Superman/Batman #33 — Writer: Mark Verheiden;  Penciller: Joe Benitez;  Inker: Victor Llamas
This had an interesting concept — what if all the alien characters on DC’s Earth started doubting why they’re helping all the ungrateful, xenophobic Terrans — but it just took forever to tell the story, and even this concluding issue’s last-panel shot of the Super-Bat buddies shaking hands doesn’t justify the bloated, boring issues that we all had to slog through to get to it. A powerful argument against decompressed storytelling, since it might have worked as say, an annual, or two issues, but was just tedious when blown up to four or five episodes.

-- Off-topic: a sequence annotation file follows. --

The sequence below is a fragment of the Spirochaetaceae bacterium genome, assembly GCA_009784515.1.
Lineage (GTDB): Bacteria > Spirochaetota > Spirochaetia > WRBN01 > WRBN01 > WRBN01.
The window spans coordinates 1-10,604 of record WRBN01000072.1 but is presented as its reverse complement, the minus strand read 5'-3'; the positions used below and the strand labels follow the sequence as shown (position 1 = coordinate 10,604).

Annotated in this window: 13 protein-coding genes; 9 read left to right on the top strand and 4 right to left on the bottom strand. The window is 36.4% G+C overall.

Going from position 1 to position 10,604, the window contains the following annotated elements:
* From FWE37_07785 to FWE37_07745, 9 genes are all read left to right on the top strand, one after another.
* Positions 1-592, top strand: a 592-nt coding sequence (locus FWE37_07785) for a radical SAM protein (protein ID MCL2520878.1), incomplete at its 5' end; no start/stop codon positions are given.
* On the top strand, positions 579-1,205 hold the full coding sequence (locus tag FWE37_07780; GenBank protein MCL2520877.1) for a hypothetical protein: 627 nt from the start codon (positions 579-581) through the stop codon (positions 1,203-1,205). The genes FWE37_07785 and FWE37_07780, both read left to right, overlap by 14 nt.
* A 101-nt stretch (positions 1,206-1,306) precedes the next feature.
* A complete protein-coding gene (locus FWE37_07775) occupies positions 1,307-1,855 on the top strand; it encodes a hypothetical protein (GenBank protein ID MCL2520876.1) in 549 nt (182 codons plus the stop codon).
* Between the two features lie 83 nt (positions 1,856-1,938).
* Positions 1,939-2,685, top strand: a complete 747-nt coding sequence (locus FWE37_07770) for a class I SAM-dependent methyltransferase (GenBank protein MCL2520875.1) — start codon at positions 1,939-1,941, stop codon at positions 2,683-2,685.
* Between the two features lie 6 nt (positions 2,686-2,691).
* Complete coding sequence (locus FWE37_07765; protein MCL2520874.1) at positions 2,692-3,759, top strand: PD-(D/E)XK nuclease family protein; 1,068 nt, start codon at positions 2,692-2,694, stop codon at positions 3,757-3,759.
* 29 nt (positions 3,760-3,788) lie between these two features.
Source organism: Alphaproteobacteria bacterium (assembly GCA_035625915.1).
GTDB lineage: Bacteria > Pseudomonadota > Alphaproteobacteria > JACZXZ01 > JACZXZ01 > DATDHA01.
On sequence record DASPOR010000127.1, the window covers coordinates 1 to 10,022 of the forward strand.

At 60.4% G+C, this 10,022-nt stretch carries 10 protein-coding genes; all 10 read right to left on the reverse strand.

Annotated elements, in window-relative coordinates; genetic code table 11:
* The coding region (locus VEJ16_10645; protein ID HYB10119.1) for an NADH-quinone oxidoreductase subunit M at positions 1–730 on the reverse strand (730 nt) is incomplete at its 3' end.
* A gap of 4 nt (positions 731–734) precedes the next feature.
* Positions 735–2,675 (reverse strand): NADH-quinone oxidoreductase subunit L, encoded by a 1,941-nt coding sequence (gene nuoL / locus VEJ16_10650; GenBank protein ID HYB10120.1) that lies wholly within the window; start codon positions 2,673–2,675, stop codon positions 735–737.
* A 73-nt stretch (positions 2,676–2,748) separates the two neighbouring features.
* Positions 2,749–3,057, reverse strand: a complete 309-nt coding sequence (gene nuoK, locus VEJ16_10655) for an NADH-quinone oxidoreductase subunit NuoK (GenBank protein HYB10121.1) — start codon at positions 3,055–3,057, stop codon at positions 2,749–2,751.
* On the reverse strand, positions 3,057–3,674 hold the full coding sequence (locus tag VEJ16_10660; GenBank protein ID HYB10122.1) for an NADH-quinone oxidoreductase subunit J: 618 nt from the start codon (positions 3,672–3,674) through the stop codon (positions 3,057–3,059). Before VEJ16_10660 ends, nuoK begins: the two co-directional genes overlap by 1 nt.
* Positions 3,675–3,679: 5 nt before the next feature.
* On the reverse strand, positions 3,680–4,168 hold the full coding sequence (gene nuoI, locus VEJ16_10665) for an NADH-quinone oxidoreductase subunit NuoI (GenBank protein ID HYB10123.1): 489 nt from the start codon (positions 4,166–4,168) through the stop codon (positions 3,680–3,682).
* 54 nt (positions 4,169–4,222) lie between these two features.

The All-New Atom #10 — Writer: Gail Simone;  Penciller: Eddy Barrows;  Inker: Trevor Scott
The middle issue, apparently, of a three-part story, so it’s confusing anyway, with murky art and a zombie boyfriend and his pals, and it just doesn’t seem that interesting, frankly. Shouldn’t the Atom be colorful and fast-paced and fun? This isn’t any of that, which is too bad, because it’s not like it’s badly written; it all just seems like the wrong kind of story to be telling for this character. Who’d want to read it? Fewer than 20,000 people, according to the latest sales charts, so it’s doubtful this title’s going to survive much longer.

Phil Mateer

About Phil

With 40 years of experience in comic reading, collecting and reviewing, English Professor Phil Mateer has an encyclopedic mind for comics. Feel free to ask Phil about storylines, characters, artists or for that matter, any comic book trivia. He will post your questions and answers on the AABC blog. His knowledge is unparalleled! He is also our warehouse manager, so if you are looking for that hard to find comic book, ask Phil!